“Bzzzzzzzzzz. SLAP!!!’ Everyone has experienced mosquito bites and some readers may have even been unfortunate enough to contract a mosquito-transmitted disease such as West Nile virus. Mosquito season is upon us once again, so here are some helpful facts about mosquitoes and what you can (and shouldn’t) do about them.

Soon, mosquito season will be in full swing and the pesky Asian tiger mosquitoes (ATM) as well as other species will be looking to set up living quarters in backyards everywhere. Show THEM that you are ready! Here are 10 Timely Tips to make it tougher for our blood-thirsty friends to invade and establish:

Young Man Holding A Fly Swatter Wanting To Kill Annoying Mosquito

10 Timely Tips:

  1. Search thoroughly for and remove or cover anything that can hold water. Even a bottle cap can produce up to 100 mosquitoes.
  2. Remove, cover or drill holes in used tires. Drill so that water completely Do the same if you have a tire swing.
  3. Drill holes in the bottom of recycling containers. Ensure that lids for garbage cans are in good repair.
  4. Beware of items such as buckets, wheelbarrows and recycling containers that have a ‘lip’ when flipped over. The lip will collect water and organic matter, enough to welcome a new generation of mosquitoes in just 5-7 days.
  5. Clean clogged gutters and ensure they are draining properly.
  6. Check that all windows, screens and doors are tight-fitting and in good repair.
  7. Scrub birdbaths thoroughly with a brush, both now and throughout the mosquito season. Eggs of the Asian tiger mosquito can survive here for a year or more and will hatch when flooded.
  8. Cover in-ground drains with hardware cloth or treat them to prevent mosquito breeding.
  9. Fill in low-lying areas where water regularly collects and remains.
  10. Inspect and remove water from tarps or plastic used to cover items.

mosquito on water

Mosquito species in our area

  • There are about 3,600 different kinds (species) of mosquitoes worldwide. In the ‘bug world’, this is not a large number (there are about 30,000 kinds of beetles in the US alone) but mosquitoes are considered the deadliest animal on the planet. Why? There are approximately 750,000 human deaths from mosquito bites in the world every year!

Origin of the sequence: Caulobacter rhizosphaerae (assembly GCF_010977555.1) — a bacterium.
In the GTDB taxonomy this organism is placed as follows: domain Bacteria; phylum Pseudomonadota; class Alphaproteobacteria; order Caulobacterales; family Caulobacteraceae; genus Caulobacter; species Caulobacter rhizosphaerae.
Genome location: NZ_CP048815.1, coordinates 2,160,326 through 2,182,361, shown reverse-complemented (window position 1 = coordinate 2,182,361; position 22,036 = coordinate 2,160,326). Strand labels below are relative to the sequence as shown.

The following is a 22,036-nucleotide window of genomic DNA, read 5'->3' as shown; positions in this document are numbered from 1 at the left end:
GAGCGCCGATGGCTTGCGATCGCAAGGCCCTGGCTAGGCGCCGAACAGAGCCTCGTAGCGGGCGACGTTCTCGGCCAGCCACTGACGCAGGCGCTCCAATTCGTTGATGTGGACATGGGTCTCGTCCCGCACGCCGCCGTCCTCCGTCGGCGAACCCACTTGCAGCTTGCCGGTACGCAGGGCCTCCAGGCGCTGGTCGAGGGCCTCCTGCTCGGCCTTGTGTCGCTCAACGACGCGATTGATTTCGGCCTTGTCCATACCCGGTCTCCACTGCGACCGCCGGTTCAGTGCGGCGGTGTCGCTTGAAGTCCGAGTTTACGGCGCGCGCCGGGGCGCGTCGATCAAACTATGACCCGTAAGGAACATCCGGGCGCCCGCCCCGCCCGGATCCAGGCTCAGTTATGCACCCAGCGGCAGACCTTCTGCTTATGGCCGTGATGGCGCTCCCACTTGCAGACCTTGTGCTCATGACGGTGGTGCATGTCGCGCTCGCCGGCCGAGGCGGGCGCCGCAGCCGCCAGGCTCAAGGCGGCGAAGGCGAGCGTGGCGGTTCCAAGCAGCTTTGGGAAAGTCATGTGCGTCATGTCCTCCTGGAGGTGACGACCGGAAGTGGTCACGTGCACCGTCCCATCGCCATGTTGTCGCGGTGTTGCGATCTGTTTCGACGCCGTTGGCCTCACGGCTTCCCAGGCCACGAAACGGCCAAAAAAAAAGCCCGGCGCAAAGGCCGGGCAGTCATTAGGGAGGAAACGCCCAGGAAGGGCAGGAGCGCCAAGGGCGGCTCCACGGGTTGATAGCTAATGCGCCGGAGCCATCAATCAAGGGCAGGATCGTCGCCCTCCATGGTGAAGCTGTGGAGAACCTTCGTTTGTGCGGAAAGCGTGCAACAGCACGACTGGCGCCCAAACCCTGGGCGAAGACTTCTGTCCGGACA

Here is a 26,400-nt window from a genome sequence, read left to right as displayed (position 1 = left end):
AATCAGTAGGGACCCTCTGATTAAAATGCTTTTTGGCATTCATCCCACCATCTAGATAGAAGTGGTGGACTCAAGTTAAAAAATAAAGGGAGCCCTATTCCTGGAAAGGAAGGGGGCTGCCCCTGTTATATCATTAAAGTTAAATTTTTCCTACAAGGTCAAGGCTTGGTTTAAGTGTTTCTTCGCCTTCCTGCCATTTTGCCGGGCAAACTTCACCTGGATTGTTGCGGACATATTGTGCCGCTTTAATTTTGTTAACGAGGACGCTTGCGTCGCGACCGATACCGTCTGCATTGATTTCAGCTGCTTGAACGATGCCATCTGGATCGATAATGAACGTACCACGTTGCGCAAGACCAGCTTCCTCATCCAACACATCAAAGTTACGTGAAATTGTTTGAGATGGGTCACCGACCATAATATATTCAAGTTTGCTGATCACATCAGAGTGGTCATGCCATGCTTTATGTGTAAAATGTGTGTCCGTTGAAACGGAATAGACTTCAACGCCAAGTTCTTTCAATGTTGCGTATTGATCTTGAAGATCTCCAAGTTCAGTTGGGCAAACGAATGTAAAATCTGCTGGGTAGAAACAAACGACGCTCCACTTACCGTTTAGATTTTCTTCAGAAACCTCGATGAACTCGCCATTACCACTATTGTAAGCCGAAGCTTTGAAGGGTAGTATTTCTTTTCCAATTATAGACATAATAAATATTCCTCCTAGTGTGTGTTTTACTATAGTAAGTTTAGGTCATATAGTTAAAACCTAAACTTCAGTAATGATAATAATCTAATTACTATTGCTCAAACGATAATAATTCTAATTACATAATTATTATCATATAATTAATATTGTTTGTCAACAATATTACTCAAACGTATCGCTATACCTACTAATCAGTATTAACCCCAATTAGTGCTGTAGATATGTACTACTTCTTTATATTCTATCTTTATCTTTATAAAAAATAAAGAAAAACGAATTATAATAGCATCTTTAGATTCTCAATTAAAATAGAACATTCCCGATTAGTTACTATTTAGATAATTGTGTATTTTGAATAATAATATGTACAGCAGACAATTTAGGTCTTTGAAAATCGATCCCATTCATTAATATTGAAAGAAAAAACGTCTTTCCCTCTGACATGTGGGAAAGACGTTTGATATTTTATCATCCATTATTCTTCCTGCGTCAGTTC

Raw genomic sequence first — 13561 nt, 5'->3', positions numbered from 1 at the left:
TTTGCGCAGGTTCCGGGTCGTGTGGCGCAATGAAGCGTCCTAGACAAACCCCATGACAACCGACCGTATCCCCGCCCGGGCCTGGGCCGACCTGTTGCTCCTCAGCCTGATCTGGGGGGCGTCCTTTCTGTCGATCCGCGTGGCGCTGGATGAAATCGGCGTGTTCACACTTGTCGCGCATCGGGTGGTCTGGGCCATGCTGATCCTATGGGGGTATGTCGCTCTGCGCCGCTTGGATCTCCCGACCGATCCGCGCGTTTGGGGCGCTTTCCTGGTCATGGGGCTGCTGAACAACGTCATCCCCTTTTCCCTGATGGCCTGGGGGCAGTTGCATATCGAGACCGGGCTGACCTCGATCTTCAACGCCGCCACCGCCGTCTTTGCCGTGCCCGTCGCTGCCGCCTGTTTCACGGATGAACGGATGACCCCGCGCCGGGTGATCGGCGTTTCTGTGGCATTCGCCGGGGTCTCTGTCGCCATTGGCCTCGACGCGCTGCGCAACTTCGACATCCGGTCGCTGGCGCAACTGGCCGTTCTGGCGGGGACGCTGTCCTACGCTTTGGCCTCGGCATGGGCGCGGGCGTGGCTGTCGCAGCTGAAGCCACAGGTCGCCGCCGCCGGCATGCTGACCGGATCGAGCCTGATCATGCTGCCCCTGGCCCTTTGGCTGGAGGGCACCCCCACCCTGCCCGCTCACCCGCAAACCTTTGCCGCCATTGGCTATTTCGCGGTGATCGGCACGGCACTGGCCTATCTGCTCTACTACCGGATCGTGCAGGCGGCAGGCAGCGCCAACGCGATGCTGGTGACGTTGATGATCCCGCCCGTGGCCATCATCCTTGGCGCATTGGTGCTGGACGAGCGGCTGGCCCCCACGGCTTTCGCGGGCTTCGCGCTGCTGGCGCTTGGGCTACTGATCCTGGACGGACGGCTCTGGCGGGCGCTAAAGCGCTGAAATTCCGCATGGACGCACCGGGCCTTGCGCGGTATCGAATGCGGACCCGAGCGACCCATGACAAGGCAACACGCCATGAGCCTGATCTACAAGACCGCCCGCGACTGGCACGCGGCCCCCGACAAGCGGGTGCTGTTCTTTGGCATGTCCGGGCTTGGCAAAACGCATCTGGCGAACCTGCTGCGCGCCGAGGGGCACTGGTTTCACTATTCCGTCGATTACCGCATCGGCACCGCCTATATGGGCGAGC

• In the US, there are about 170 different species and, in the Midwest, each state has around 60. Most of these, however, will never bite people; instead, they prefer to feed on birds, large mammals, amphibians, and other creatures.
  • The three most common ‘container breeders’ in the Midwest likely to be living in your yard and impacting your family are 1) the Asian tiger mosquito (Aedes albopictus), a black and white-striped species that bites primarily during the daytime; the Asian bush mosquito (Aedes japonicus), a daytime biter with black and white-stripes and a splash of gold right behind the head; and the common house mosquito (Culex pipiens), a plain brown species that bites primarily at dusk and in the later evening. This is also the kind of mosquito that might be interrupting your sleep indoors. All three of these species can spread specific viruses to humans, with the house mosquito the most involved in transmission of West Nile virus.

Public health threat and viruses

  • Mosquitoes are of public health concern for three main reasons; 1) annoyance, 2) secondary infections, and 3) mosquito-transmitted diseases. Family gatherings, outdoor events (e.g. weddings), camping trips, ball games, etc., are frequently impacted negatively by the annoying presence of biting mosquitoes. And, have you ever had ONE pesky mosquito trying to bite you while you try and sleep? Miserable! Also, excessive scratching of bites (which kids WILL do) can lead to secondary infections.

Getting your yard ready for mosquito season

  • All types of mosquitoes require water to breed in and complete their life cycle. Some prefer flooded roadside ditches or woodlands, others the edges of lakes and streams, and a select few are most at home ‘raising their family’ on residential and commercial properties, usually in some type of artificial container (hence, called ‘container breeders’) that is holding water (birdbaths, tarps, clogged gutters, tires, kids’ toys, etc.)
  • One thing you CAN do to mitigate mosquito issues is to check your yard closely BEFORE the bloodsuckers arrive to remove any conducive conditions that may exist.

mosquito breeding infographic backyard mosquito proof your yard

Risks of using over the counter products

  • There is a wealth of false information and suggestions in the news, on the internet, on social media, and other places about how to avoid, repel, and otherwise control mosquitoes. However, there is absolutely no scientific evidence to support claims that things such as citronella candles, tiki torches, wrist bracelets, mosquito-repelling plants, bug zappers, and popular ‘home remedies’ will help with your mosquito problem. In fact, these, along with over-the-counter (or do-it-yourself) products can actually increase your risk by providing a false sense of security from mosquito bites. You can read more about this here: [Mosquito Control] Mosquito Mythbusting – Pest Control Technology (pctonline.com)
  • Finally, when necessary or desired, consider using insect repellent. There are several safe active ingredients approved by our Environmental Protection Agency and there are multiple formulations available. For more information on insect repellents, including help on choosing one, click here: Repellents: Protection against Mosquitoes, Ticks and Other Arthropods | US EPA

how to apply insect repellent to mosquito proof your yard

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